Incubating Success: Young Tanzanian Entrepreneur Mentors Other Business Women
After establishing her own business success, Ndinagwe teaches other business women in Tanzania vital skills in savings and entrepreneurship to grow their businesses.
This is the first story in our month-long #SheFightsPoverty blog series in honor of International Women’s Day 2017.
Ndinagwe Mboya (left), a TechnoServe business counselor, shows entrepreneur Vicky Katage how to use a mobile savings platform to plan for business growth.
When Ndinagwe Mboya decided to build her business skills, the 22-year-old never imagined herself standing in front of a room full of women, teaching them about profit and loss as a business counselor for the Business Women Connect program.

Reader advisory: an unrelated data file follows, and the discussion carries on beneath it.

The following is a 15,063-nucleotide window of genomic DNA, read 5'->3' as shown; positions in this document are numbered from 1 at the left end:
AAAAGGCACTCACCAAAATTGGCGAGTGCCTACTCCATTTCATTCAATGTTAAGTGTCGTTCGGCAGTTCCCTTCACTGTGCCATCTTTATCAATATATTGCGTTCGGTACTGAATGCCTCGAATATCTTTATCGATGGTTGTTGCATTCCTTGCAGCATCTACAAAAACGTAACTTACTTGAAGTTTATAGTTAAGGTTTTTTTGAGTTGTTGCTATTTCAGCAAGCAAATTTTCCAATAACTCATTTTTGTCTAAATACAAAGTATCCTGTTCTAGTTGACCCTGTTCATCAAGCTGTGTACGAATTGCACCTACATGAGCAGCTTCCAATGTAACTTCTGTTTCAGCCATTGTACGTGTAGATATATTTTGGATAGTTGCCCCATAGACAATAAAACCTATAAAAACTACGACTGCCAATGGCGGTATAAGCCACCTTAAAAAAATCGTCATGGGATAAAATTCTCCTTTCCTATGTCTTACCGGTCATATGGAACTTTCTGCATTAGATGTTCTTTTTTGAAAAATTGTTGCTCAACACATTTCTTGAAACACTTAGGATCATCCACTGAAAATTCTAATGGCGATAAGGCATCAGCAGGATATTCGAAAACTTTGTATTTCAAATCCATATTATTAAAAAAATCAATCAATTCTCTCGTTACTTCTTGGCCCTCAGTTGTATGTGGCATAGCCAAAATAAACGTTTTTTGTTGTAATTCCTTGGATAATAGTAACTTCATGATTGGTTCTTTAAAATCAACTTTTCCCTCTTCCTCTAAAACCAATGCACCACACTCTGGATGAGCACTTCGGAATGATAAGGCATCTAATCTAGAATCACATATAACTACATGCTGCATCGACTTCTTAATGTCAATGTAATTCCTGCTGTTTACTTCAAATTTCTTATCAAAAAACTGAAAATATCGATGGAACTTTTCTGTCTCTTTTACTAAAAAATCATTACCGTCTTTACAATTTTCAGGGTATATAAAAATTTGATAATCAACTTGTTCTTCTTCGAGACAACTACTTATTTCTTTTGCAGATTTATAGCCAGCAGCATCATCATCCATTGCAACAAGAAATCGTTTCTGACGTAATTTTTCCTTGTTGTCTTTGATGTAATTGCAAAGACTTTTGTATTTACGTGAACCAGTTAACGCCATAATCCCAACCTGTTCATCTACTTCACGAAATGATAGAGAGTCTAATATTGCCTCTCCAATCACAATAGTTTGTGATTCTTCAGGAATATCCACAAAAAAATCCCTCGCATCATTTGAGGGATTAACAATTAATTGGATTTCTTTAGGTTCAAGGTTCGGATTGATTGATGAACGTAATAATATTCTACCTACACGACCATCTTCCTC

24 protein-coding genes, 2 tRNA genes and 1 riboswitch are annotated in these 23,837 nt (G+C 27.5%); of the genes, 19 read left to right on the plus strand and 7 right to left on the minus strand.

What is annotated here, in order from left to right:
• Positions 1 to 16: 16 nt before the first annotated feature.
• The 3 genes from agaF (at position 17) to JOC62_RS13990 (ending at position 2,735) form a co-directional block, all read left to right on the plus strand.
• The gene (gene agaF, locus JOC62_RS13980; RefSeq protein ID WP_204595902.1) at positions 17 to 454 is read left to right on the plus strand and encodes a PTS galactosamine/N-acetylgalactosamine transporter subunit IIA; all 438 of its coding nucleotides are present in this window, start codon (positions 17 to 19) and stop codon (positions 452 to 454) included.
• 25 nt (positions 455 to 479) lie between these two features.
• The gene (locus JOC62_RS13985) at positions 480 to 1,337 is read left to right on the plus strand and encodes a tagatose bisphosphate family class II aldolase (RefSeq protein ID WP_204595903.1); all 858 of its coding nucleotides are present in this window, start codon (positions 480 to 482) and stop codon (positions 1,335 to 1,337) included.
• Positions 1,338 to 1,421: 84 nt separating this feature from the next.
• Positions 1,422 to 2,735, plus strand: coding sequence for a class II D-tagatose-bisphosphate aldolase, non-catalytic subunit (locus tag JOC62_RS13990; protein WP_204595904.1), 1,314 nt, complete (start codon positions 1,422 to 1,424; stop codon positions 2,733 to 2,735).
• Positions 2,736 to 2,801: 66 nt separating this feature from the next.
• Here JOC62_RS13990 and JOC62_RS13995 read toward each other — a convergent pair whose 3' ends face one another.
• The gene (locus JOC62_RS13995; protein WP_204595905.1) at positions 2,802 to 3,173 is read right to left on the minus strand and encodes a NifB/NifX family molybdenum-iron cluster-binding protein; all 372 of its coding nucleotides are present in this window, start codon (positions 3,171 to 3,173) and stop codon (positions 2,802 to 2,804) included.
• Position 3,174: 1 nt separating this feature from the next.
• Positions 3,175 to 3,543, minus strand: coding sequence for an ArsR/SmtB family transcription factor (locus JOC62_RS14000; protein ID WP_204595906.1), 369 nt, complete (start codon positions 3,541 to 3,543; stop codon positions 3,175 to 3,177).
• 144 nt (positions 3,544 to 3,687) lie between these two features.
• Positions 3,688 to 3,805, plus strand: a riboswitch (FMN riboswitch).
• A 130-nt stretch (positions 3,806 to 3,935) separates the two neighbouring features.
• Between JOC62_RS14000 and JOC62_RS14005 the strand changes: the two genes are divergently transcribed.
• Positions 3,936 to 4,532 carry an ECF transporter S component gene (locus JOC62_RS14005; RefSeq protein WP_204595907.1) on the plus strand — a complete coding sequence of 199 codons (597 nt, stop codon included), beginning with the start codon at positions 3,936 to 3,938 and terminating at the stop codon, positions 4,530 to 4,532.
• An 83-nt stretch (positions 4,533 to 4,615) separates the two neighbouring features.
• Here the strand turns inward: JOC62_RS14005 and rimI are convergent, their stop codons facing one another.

In fact, Ndinagwe could barely imagine herself speaking in front of any group. “I grew up in an environment where I was not interacting much with people,” says Ndinagwe, who lives in Mbeya, Tanzania, with her parents and younger siblings. “I am normally a very quiet and shy person, even my parents didn’t believe that I could interact with fellow youths in a class and learn.”
Yet in late 2015, Ndinagwe joined a TechnoServe business training with other young women and men and spent three months building interpersonal and business management skills through the STRYDE curriculum. “I learned how to believe in myself and my ability to succeed,” she says.
Now in its sixth year, STRYDE strives to set rural youth in East Africa on a path of economic independence. Starting with self awareness exercises and personal effectiveness training – including skills such as communication and decision-making – STRYDE helps young people discover their strengths, present themselves professionally, manage their finances and start their own enterprises.